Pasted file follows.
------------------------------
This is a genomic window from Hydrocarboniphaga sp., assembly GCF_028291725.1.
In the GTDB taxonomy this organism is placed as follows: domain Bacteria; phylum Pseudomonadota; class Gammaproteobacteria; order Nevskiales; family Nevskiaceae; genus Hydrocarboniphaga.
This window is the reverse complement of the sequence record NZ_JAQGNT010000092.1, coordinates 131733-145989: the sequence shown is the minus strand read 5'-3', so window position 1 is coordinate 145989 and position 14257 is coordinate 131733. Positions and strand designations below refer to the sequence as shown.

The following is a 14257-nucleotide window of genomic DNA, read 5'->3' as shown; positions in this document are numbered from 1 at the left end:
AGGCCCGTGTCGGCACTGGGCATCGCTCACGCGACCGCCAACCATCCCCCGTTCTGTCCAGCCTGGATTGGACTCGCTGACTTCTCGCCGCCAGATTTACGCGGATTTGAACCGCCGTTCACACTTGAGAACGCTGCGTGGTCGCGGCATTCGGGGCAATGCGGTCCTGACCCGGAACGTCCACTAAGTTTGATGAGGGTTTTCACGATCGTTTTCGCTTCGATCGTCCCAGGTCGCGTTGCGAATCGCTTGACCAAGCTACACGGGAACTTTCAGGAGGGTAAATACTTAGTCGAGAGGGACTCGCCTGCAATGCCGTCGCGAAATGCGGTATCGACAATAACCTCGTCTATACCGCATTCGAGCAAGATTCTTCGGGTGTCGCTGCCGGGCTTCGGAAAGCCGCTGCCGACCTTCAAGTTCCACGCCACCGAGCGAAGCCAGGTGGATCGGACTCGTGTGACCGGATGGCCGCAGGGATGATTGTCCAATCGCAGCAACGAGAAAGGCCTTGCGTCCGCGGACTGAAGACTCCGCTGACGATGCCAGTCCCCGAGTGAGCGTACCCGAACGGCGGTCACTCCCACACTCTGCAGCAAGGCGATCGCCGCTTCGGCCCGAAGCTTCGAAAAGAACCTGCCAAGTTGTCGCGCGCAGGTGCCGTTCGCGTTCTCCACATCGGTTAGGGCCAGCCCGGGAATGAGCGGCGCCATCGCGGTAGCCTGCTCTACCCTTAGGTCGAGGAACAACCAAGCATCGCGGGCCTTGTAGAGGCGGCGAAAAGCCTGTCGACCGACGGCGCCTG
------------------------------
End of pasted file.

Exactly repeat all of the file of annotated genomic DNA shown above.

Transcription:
This is a genomic window from Hydrocarboniphaga sp., assembly GCF_028291725.1.
In the GTDB taxonomy this organism is placed as follows: domain Bacteria; phylum Pseudomonadota; class Gammaproteobacteria; order Nevskiales; family Nevskiaceae; genus Hydrocarboniphaga.
This window is the reverse complement of the sequence record NZ_JAQGNT010000092.1, coordinates 131733-145989: the sequence shown is the minus strand read 5'-3', so window position 1 is coordinate 145989 and position 14257 is coordinate 131733. Positions and strand designations below refer to the sequence as shown.

The following is a 14257-nucleotide window of genomic DNA, read 5'->3' as shown; positions in this document are numbered from 1 at the left end:
AGGCCCGTGTCGGCACTGGGCATCGCTCACGCGACCGCCAACCATCCCCCGTTCTGTCCAGCCTGGATTGGACTCGCTGACTTCTCGCCGCCAGATTTACGCGGATTTGAACCGCCGTTCACACTTGAGAACGCTGCGTGGTCGCGGCATTCGGGGCAATGCGGTCCTGACCCGGAACGTCCACTAAGTTTGATGAGGGTTTTCACGATCGTTTTCGCTTCGATCGTCCCAGGTCGCGTTGCGAATCGCTTGACCAAGCTACACGGGAACTTTCAGGAGGGTAAATACTTAGTCGAGAGGGACTCGCCTGCAATGCCGTCGCGAAATGCGGTATCGACAATAACCTCGTCTATACCGCATTCGAGCAAGATTCTTCGGGTGTCGCTGCCGGGCTTCGGAAAGCCGCTGCCGACCTTCAAGTTCCACGCCACCGAGCGAAGCCAGGTGGATCGGACTCGTGTGACCGGATGGCCGCAGGGATGATTGTCCAATCGCAGCAACGAGAAAGGCCTTGCGTCCGCGGACTGAAGACTCCGCTGACGATGCCAGTCCCCGAGTGAGCGTACCCGAACGGCGGTCACTCCCACACTCTGCAGCAAGGCGATCGCCGCTTCGGCCCGAAGCTTCGAAAAGAACCTGCCAAGTTGTCGCGCGCAGGTGCCGTTCGCGTTCTCCACATCGGTTAGGGCCAGCCCGGGAATGAGCGGCGCCATCGCGGTAGCCTGCTCTACCCTTAGGTCGAGGAACAACCAAGCATCGCGGGCCTTGTAGAGGCGGCGAAAAGCCTGTCGACCGACGGCGCCTG